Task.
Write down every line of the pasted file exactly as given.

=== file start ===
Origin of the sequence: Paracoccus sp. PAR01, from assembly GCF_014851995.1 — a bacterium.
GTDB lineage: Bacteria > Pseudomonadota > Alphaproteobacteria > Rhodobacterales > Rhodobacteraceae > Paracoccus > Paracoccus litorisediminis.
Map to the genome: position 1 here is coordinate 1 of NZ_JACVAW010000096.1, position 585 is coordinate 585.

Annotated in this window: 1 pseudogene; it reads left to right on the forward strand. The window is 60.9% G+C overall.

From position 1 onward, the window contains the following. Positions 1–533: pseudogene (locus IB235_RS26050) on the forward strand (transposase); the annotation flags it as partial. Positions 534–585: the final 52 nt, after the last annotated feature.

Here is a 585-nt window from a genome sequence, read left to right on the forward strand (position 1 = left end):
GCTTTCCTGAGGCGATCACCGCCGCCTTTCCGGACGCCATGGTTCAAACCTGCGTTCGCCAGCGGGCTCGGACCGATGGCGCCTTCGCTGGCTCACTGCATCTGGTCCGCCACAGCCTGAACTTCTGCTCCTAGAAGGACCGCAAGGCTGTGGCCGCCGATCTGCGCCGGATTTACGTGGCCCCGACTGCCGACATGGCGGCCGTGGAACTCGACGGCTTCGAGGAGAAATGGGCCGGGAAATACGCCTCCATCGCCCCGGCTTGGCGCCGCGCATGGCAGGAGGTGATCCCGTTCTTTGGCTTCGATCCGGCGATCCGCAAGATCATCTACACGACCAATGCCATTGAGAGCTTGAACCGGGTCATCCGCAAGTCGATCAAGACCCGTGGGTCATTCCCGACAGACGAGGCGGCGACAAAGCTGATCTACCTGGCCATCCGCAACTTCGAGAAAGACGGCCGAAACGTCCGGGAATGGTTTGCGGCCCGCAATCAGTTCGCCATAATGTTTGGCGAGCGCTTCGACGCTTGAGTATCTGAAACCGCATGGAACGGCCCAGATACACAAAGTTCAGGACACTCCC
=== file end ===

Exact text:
Origin of the sequence: Paracoccus sp. PAR01, from assembly GCF_014851995.1 — a bacterium.
GTDB lineage: Bacteria > Pseudomonadota > Alphaproteobacteria > Rhodobacterales > Rhodobacteraceae > Paracoccus > Paracoccus litorisediminis.
Map to the genome: position 1 here is coordinate 1 of NZ_JACVAW010000096.1, position 585 is coordinate 585.

Annotated in this window: 1 pseudogene; it reads left to right on the forward strand. The window is 60.9% G+C overall.

From position 1 onward, the window contains the following. Positions 1–533: pseudogene (locus IB235_RS26050) on the forward strand (transposase); the annotation flags it as partial. Positions 534–585: the final 52 nt, after the last annotated feature.

Here is a 585-nt window from a genome sequence, read left to right on the forward strand (position 1 = left end):
GCTTTCCTGAGGCGATCACCGCCGCCTTTCCGGACGCCATGGTTCAAACCTGCGTTCGCCAGCGGGCTCGGACCGATGGCGCCTTCGCTGGCTCACTGCATCTGGTCCGCCACAGCCTGAACTTCTGCTCCTAGAAGGACCGCAAGGCTGTGGCCGCCGATCTGCGCCGGATTTACGTGGCCCCGACTGCCGACATGGCGGCCGTGGAACTCGACGGCTTCGAGGAGAAATGGGCCGGGAAATACGCCTCCATCGCCCCGGCTTGGCGCCGCGCATGGCAGGAGGTGATCCCGTTCTTTGGCTTCGATCCGGCGATCCGCAAGATCATCTACACGACCAATGCCATTGAGAGCTTGAACCGGGTCATCCGCAAGTCGATCAAGACCCGTGGGTCATTCCCGACAGACGAGGCGGCGACAAAGCTGATCTACCTGGCCATCCGCAACTTCGAGAAAGACGGCCGAAACGTCCGGGAATGGTTTGCGGCCCGCAATCAGTTCGCCATAATGTTTGGCGAGCGCTTCGACGCTTGAGTATCTGAAACCGCATGGAACGGCCCAGATACACAAAGTTCAGGACACTCCC